Southeast Asia faces more severe effects of climate change than the rest of the world, McKinsey says
Southeast Asia potentially will face more severe consequences of climate change than other parts of the world, according to the business and economic research arm of consulting firm McKinsey.
Climate change is a critical challenge that Southeast Asia must confront as the region seeks to expand its economy and remain a key engine of growth for the world, McKinsey Global Institute said in a report.
Asia as a region faces hazards including flooding, drought, severe typhoons as well as conditions of rising heat and humidity.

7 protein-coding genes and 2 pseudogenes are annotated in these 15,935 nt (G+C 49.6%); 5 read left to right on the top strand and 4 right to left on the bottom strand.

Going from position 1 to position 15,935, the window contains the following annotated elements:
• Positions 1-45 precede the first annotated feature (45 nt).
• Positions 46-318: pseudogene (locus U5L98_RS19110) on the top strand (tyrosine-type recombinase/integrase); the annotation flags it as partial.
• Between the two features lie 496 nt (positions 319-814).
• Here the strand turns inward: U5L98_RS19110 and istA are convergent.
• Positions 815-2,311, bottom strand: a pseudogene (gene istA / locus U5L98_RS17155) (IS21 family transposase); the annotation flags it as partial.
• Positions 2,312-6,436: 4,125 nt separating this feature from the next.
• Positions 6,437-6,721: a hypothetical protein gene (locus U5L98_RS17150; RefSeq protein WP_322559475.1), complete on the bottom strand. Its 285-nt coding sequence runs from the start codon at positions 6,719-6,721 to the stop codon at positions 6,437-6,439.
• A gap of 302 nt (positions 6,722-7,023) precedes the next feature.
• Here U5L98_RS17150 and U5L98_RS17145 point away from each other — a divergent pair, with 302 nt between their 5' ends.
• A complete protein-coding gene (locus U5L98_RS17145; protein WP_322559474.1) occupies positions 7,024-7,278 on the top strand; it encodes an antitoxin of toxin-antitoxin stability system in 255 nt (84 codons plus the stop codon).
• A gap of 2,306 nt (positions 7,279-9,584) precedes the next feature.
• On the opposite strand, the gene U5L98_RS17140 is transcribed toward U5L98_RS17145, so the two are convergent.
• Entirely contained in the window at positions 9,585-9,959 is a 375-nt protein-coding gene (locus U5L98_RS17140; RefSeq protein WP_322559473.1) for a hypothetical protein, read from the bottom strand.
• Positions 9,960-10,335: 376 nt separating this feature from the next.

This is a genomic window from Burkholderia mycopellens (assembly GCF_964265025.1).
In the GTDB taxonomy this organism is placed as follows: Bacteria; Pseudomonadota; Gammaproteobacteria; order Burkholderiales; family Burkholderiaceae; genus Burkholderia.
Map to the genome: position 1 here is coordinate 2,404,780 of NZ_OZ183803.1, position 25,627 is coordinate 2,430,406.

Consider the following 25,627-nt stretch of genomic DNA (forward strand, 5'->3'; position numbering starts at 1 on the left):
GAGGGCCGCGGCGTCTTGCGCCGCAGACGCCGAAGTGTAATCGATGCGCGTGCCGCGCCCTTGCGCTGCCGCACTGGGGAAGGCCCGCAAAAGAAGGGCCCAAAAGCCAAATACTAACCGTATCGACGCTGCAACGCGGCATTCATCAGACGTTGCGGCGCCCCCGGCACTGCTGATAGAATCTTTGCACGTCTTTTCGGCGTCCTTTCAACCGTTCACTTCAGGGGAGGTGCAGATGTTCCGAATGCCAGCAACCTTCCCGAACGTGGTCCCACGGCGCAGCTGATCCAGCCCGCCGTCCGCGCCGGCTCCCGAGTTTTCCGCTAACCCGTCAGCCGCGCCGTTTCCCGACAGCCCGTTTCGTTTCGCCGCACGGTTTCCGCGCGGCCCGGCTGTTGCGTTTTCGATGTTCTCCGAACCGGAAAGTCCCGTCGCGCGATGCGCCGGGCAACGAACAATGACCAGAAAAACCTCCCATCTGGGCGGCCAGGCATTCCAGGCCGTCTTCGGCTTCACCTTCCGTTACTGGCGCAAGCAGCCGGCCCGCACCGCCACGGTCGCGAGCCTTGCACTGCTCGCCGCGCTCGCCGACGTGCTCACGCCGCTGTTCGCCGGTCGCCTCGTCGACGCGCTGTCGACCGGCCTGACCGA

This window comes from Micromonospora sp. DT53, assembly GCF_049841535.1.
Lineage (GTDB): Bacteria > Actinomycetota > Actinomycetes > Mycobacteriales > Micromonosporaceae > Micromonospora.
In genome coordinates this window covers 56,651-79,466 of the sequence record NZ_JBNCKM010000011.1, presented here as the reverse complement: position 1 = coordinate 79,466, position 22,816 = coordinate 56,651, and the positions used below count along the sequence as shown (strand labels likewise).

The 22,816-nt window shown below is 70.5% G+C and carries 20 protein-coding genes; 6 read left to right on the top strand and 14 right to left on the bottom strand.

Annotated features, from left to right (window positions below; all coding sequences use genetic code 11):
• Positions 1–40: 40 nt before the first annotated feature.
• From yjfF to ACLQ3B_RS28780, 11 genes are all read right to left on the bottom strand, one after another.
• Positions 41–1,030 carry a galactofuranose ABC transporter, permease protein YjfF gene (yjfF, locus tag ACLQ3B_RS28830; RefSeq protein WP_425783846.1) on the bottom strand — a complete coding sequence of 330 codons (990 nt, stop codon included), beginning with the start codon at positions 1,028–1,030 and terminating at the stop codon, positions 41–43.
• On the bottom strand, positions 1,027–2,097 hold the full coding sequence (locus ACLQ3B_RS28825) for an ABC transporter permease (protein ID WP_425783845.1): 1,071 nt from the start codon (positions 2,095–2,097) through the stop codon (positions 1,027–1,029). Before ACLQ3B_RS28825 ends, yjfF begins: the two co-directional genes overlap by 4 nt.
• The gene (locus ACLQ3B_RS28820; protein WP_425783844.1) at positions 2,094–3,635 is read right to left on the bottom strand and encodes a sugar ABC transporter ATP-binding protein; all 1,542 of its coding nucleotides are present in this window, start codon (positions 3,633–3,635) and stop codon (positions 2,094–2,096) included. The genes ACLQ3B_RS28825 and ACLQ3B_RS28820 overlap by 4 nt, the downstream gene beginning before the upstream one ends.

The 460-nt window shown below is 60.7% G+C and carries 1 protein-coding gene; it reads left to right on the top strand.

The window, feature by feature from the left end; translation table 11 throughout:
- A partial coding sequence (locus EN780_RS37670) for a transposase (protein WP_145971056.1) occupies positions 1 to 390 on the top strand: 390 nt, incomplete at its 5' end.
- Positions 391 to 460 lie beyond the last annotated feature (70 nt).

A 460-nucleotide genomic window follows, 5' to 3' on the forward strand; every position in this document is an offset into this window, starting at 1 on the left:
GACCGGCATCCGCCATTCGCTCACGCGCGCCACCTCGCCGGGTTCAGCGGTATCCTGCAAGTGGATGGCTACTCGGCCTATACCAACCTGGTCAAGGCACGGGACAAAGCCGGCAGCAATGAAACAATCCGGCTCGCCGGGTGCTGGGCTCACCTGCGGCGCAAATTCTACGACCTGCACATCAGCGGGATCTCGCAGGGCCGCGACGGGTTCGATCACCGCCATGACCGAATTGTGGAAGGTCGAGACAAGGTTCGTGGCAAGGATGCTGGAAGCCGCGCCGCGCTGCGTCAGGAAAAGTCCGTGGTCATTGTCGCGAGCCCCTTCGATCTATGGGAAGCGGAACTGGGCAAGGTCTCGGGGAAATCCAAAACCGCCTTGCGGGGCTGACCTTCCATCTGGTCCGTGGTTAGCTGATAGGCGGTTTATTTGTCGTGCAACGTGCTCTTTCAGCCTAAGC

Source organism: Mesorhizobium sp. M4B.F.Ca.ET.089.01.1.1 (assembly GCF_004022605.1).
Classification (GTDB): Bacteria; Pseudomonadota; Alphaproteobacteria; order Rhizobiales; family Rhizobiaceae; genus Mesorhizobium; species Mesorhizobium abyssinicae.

The coronavirus pandemic is “highlighting the importance of risk and resilience to lives and livelihoods, and as the world focuses on recovery, it is important to not lose sight of the role that climate plays,” Jonathan Woetzel, a director at McKinsey Global Institute who is leading the research, said in a statement.
“Asia faces climate hazards with potentially severe socioeconomic impacts, and thus has a keen interest in playing a front-line role in addressing the challenges,” Woetzel said.
In addition to the impact on Southeast Asia, the research also outlines the potential impact of extreme weather on countries like Bangladesh, India and Pakistan — a region they termed “Frontier Asia.”
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